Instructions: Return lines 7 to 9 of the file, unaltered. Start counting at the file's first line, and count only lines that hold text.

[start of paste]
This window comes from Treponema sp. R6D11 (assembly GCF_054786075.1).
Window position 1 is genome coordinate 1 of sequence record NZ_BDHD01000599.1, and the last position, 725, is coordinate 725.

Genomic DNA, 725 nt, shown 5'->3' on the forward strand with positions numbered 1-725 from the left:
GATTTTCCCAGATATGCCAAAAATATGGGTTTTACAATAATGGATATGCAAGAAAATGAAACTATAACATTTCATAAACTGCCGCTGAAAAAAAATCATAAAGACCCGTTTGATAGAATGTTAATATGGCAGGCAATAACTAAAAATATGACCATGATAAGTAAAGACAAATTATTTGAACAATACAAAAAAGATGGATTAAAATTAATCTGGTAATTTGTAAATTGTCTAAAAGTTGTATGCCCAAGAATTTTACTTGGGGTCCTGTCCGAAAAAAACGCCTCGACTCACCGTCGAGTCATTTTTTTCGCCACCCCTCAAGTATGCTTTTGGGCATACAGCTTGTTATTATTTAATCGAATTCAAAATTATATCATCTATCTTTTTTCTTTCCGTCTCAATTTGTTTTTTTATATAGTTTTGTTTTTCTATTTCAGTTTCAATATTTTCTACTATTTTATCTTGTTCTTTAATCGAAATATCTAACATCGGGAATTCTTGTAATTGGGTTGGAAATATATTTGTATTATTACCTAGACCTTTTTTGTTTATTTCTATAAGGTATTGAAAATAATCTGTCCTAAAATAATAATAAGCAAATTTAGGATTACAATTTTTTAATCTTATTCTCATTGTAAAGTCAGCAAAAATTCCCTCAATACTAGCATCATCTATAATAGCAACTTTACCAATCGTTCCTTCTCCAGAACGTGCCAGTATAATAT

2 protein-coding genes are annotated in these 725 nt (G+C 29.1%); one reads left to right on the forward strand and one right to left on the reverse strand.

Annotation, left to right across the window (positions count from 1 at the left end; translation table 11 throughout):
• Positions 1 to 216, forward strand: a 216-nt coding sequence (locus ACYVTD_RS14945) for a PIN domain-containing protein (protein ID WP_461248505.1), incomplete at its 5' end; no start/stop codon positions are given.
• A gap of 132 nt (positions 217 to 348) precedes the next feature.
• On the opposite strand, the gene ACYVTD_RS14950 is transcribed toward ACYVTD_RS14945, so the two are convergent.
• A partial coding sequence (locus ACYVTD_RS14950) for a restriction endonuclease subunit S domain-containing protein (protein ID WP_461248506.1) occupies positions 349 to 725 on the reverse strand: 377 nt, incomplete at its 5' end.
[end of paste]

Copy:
• Positions 1 to 216, forward strand: a 216-nt coding sequence (locus ACYVTD_RS14945) for a PIN domain-containing protein (protein ID WP_461248505.1), incomplete at its 5' end; no start/stop codon positions are given.
• A gap of 132 nt (positions 217 to 348) precedes the next feature.
• On the opposite strand, the gene ACYVTD_RS14950 is transcribed toward ACYVTD_RS14945, so the two are convergent.